The problem lies not with the practices themselves, but with the simple fact that where there are people willing to part with their cash, there will always be others willing to take it. That’s not to say that all healers or gurus are scammers. In fact, many of them are quite good at what they do and can considerably help people, whether it be with with physical health issues or mental or emotional damage. However, when you visit a traditional Balinese healer with a compound packed with tourists and not a Balinese person in sight, or come across young Australian women claiming to be Balinese shamans offering healing sessions for upwards of $300 AUD a pop, you have to wonder.



Then there are the stories of starry-eyed travelers falling head over heals for that deep, oh-so ‘in tune with the universe’ guy or gal (local and foreign), only to go home at the end their trip with half their life savings gone and nothing to show for it.

The bottom line is—yes, Ubud is a spiritual place and it can feel like magical at times. And yes, there are people out there who truly are healers and people who can improve the lives of others through counseling, holistic therapies and good old psychology. If you really, truly believe that alternative healing may be for you, then by all means, seek out a tarot reader, take some life transformation sessions or get some crystal therapy if that’s what you want. But be sure you know what you’re getting into before you part with your money.

Ask around to find out who the trusted healers are, do some research and read reviews from past clients. Know what to look for when you’re on the search. For example, most Reiki Masters train for at least a year or more before they gain certification, and a massage therapist in the United States must have anywhere from 330 to 1,000 contact hours in addition to classroom training in anatomy, physiology and kinesiology before they can obtain a license to legally practice massage therapy. Even an entry-level psychotherapist must study for at least six to seven years before they can practice – four years for a BA and two or three more for an MA.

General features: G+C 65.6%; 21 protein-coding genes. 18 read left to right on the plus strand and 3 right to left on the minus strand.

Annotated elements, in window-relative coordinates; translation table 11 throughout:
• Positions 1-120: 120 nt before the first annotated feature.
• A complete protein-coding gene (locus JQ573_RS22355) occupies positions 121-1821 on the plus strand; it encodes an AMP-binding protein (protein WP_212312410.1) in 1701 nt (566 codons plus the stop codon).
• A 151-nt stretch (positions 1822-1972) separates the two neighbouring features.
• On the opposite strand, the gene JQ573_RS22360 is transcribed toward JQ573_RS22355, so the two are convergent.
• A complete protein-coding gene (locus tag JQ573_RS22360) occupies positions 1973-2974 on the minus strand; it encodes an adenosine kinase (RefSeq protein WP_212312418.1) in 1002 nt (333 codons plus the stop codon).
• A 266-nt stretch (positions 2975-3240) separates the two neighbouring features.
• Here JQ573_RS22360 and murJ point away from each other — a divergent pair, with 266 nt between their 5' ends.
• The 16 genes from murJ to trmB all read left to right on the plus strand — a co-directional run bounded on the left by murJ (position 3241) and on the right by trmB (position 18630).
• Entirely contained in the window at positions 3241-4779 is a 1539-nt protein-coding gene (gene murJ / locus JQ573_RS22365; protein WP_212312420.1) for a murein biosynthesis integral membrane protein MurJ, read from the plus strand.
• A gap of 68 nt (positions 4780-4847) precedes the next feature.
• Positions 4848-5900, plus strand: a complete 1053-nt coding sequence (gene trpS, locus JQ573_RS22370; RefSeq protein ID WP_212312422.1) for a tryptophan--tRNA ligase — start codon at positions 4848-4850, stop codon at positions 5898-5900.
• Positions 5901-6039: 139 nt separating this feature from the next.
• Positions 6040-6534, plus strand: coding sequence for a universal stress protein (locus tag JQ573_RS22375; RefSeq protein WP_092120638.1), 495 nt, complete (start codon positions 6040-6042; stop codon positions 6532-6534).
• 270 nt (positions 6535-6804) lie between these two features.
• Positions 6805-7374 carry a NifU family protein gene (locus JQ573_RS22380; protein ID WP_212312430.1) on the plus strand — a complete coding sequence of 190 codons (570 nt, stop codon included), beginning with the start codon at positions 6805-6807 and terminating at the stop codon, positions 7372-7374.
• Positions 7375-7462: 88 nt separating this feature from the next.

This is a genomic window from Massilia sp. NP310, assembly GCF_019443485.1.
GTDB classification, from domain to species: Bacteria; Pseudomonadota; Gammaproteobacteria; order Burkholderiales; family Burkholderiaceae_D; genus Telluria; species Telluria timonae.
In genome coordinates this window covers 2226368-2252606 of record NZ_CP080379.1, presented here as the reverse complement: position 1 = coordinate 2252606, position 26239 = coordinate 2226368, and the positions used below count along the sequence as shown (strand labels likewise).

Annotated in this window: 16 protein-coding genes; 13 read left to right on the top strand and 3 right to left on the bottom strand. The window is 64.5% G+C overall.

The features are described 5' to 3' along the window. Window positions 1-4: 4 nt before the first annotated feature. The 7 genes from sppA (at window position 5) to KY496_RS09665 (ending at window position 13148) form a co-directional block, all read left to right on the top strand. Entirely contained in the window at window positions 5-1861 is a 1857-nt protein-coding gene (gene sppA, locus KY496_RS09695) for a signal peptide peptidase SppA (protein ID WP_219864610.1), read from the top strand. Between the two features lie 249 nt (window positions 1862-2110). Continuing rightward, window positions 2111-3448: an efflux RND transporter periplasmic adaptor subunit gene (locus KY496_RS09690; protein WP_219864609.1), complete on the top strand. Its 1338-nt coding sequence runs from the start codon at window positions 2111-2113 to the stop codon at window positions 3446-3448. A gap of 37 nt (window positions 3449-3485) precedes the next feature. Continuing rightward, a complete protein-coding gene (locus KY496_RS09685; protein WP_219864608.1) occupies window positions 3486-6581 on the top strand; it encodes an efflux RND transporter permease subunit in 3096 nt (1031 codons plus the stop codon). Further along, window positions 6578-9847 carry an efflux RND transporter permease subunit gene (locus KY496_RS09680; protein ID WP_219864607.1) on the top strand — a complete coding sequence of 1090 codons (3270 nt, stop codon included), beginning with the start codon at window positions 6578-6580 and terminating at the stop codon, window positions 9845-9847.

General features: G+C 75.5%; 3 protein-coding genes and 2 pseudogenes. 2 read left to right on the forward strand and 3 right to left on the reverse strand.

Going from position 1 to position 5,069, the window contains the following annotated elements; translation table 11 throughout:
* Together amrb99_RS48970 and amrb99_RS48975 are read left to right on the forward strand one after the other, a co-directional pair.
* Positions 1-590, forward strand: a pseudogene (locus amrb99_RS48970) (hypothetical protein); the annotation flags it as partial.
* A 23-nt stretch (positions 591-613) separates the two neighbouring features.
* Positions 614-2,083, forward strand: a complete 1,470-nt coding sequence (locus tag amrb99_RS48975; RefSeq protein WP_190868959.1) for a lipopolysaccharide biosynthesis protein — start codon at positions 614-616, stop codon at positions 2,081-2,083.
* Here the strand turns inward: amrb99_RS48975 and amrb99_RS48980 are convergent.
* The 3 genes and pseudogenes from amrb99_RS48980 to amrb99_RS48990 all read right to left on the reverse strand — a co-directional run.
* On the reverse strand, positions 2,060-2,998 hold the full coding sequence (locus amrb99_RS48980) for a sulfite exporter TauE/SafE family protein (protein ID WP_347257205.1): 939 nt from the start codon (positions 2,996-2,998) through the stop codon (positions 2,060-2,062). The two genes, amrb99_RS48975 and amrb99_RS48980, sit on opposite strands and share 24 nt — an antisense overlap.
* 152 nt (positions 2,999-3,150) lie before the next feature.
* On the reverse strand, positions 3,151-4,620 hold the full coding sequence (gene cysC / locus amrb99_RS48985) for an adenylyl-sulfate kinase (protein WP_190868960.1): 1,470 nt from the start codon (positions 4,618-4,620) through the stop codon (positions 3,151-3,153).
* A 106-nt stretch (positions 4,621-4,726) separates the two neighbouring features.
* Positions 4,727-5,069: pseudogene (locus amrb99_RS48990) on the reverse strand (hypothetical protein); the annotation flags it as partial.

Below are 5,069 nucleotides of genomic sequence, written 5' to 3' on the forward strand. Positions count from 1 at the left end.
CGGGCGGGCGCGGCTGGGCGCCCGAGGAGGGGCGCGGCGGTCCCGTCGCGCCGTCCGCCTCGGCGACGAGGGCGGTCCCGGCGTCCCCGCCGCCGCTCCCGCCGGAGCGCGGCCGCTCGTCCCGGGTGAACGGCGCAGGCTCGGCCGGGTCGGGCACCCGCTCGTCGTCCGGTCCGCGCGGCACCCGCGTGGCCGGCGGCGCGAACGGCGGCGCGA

Be wary of people who claim to have a great deal of experience but no certifications, or ‘healers’ who take a four-week course and call themselves a ‘master’. Would you take your broken computer to a self-taught, self-proclaimed computer fix-it guy or would you want to go to a trained and qualified professional? The same should be true for your body and mind.

When it comes down to it, you don’t have to be paranoid, suspicious or uptight when it comes to healers, therapists and self-help experts. But at the same time, just because you’re on holiday doesn’t mean your common sense should be too.

Posted under: Blog, Indonesia

Tagged as: , ,

About Stephanie

After traveling as often and as much as I could, I left Canada in 2007 to experience life on the other side of the world. I've lived and worked in Cambodia, Vietnam and Hong Kong, and I now call Bali, Indonesia home. I currently write for a number of print publications, blogs and websites, and love to share travel tips, stories and news with fellow wanderers and expats traveling and living in amazing Southeast Asia.

Leave a Reply

Your email address will not be published. Required fields are marked *